Communication Dynamics & Design

Written by James
05
Jan

Unfortunately I don’t have time to really get in-depth with the results of the ad hoc research that preceded my communication dynamics paper at ASCILITE in December (results posted here (and here in .doc) anyone who wants to have a more thorough look please feel free to do so!) but I think I can come to some rough conclusions…

If I can assume that the audience was fairly representative of tertiary education in Australia and New Zealand then it’s probably fair to say that:

1. Moreorless all Aus & NZ tertiary institutions use one or more Online Learning Environments (OLEs)

2. Around two thirds of these instances are WebCT or Blackboard who collectively have a presence in around 70-80-% institutions (often multiple OLEs are used)

3. On the whole teachers are ‘supposed’ to use these OLEs for the distribution of content (25 explicit mentions out of a sample of 44) and online communication (20 explicit mentions)

4. In terms of online communication over 90% of institutions use discussion boards (with around half of that also using email)

5. The aim of using these communication tools is varied, however from the 44 respondents there were explicit mentions of community (14) , deep & higher order learning (12), collaboration (9), greater interaction & participation (9), engagement (6), sharing (6), empowerment (4) and reflection (4). It’s probably fair to say that cognitive presence and social presence are what we are striving for.

6. On the whole people are dissatisfied, when asked ‘How’s that going’ (to their previous answer) 18 responses were negative, 16 unsure or not particularly positive or negative and only 5 positive.

Simply put, I read this as meaning that despite the maturity and 100% adoption of OLEs, the understanding that teachers are to use them for online communication and the ubiquitous adoption of the discussion board, teachers in Tertiary educational institutions in Australia and New Zealand are unsure of or unhappy with (or both) the results.

Why?

Well, you can argue that people are slow to use online technology, which is probably fair enough, but…

That often gets extended to the argument that teaching online is different from teaching face to face and consequently people need a heap of new skills, which IMO doesn’t cut it (good teaching is good teaching, good teachers action research, adapt and develop ALL the time in different contexts).

And much more often that teachers need more training, more PD and more support … which would be valid if we were talking about, say, a new industrial machine / complex administration system or similar, but we’re not. Do most teachers need training in using email? Howabout in browsing the web? Or using a search engine? Or writing a comment on a weblog (go on try below, tell me what you think!)?

Well, OK, that’s not entirely true because, fact is that teachers do need training in using most big co. OLEs (because they’re so complex / unintuitive), and we do need all the Gilly Salmon’s of the world to explain how we might use discussion boards because it’s a hell of a struggle to facilitate any kind of social or cognitive presence with them whatsoever!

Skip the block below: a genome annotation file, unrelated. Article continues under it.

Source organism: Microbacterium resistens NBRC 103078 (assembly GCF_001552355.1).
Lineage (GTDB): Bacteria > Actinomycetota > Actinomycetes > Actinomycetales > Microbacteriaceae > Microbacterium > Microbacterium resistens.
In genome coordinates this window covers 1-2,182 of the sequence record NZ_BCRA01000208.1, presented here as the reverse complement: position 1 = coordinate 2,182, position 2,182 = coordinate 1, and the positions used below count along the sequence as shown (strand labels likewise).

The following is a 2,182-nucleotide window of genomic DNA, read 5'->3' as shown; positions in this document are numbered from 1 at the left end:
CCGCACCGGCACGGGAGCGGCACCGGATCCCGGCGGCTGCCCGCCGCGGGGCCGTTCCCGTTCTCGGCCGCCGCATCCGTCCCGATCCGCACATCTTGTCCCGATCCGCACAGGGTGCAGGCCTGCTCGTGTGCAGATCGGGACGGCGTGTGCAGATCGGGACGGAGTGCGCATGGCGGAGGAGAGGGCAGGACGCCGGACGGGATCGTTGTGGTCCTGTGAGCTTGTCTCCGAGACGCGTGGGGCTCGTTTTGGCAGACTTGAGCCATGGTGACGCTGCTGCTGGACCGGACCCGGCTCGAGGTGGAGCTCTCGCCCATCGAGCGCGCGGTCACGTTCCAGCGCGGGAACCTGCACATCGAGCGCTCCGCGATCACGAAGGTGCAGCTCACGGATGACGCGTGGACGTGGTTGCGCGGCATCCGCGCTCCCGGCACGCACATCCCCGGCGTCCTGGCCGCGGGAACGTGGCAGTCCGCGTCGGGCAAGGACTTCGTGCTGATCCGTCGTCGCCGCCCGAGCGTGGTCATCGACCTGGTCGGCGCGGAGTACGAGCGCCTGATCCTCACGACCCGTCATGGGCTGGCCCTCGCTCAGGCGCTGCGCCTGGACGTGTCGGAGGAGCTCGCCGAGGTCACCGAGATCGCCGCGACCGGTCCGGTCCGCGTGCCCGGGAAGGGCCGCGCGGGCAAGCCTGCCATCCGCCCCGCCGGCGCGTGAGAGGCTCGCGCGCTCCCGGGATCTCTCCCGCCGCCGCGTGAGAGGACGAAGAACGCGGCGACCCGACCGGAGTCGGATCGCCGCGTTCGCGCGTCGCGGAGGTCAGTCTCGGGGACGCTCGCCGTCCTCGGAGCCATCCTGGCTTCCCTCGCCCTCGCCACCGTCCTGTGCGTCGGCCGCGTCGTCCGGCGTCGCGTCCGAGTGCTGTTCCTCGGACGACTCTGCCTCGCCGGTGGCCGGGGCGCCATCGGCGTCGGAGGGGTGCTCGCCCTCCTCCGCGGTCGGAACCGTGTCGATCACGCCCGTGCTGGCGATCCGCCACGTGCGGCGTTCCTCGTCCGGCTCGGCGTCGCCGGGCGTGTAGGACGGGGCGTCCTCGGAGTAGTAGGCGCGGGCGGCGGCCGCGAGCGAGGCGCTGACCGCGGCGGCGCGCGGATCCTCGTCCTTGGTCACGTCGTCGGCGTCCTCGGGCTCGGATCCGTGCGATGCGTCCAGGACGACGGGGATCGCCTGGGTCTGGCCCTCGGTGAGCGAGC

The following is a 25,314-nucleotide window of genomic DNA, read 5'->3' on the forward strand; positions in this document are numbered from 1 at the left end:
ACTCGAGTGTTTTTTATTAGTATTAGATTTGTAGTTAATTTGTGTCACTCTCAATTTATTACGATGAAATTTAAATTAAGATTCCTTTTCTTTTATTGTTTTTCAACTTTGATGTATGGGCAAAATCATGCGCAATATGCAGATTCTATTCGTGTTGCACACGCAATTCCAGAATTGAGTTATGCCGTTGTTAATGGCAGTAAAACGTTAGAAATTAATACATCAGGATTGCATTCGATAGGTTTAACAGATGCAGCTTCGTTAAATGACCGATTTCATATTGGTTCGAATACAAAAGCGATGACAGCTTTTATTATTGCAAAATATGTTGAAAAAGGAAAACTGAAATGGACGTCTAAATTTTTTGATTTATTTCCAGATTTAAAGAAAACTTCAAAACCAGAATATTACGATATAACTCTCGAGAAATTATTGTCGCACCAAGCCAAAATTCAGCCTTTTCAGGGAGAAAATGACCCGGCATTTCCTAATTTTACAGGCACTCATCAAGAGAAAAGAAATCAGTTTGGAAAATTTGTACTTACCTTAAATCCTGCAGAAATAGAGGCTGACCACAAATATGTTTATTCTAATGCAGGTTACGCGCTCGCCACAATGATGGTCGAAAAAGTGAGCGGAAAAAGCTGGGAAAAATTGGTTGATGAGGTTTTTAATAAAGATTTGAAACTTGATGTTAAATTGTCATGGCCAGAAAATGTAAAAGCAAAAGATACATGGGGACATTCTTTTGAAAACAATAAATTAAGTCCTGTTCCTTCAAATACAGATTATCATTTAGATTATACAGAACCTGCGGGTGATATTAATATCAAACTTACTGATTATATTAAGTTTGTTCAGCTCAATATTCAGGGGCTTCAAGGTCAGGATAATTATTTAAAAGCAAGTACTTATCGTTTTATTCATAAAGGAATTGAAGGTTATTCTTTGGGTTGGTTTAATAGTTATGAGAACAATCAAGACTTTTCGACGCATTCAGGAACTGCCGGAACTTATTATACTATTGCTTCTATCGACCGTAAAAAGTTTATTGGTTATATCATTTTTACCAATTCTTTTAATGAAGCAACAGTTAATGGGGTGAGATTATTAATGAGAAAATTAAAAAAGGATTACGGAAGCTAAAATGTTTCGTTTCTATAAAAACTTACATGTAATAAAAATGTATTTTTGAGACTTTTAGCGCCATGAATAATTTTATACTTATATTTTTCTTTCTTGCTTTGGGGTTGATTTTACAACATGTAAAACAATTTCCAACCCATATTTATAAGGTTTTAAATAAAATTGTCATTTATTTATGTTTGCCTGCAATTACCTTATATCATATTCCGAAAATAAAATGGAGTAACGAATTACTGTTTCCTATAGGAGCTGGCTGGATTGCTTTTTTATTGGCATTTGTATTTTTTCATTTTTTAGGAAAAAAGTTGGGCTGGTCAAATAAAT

And the problem is that we blame ourselves, we try and learn 5-step models, set up comprehensive APD programs and await the student evaluation scores with fear or not at all (as we’ve had to be on the boards night and day for the last semester to get anything happen and are soooo bloody tired). But IT’S NOT OUR FAULT.

The problem, I reckon, is the design of these OLEs and more specifically the design of the discussion boards… not just the ‘type’ of discussion boards that they happen to be but the social, communicative and cognitive design that is inherent within them by the very nature of them being discussion boards. They have been around for a very long time (technology speaking), they are available in every Australian and New Zealand tertiary institution to every teacher and they have been overwhelmingly used as Q&A areas (which, incidentally, is what they’re pretty good for) or not at all. If we are going to start to achieving anything close to what we would like to in online teaching and learning we’re going to have to go back to the board (so to speak) and ask ourselves whether we’re going to get there with the tools we’ve got and if not what are the tools we need?

Communication dynamics: Discussion boards, weblogs and the development of communities of inquiry in online learning environments

  1. This is a topic of particular interest to me, actually. Discussion boards have certainly fallen out of favour at the moment. I was browsing through a social software portal site recently, and was surprised to find no mention of discussion boards at all – a bit of an oversight given that they ARE still an important social tool, even if they aren’t new and groundbreaking any more. They still address some fundamental needs, and there’s easily room for improvement. My intention, in due course, is to take a fresh look at the forum paradigm, and see how we can update a tool that’s gotten itself stuck in a rut.

    Tragically, certain major CMSes don’t give you any room to play with the structure and behaviour of their discussion boards. For example, I can’t even reverse the default order of posts so that most recent messages are at the top. This forces the user to scroll down screenfuls for the latest posts. It may seem like a minor barrier, but throw a handful of these minor barriers in a user’s path and eventually they WILL stop. It’s no wonder people are looking elsewhere for solutions.

  2. Hi Kirsten,

    Good point, although it’s amazing sometimes how well you can manage without something you thouught you couldn’t live without once it’s gone :O)

    Probably one of the biggest gripes I have with major CMS discussion boards is the fact that they don’t implement email / RSS integration.

    Cheers for the comment, James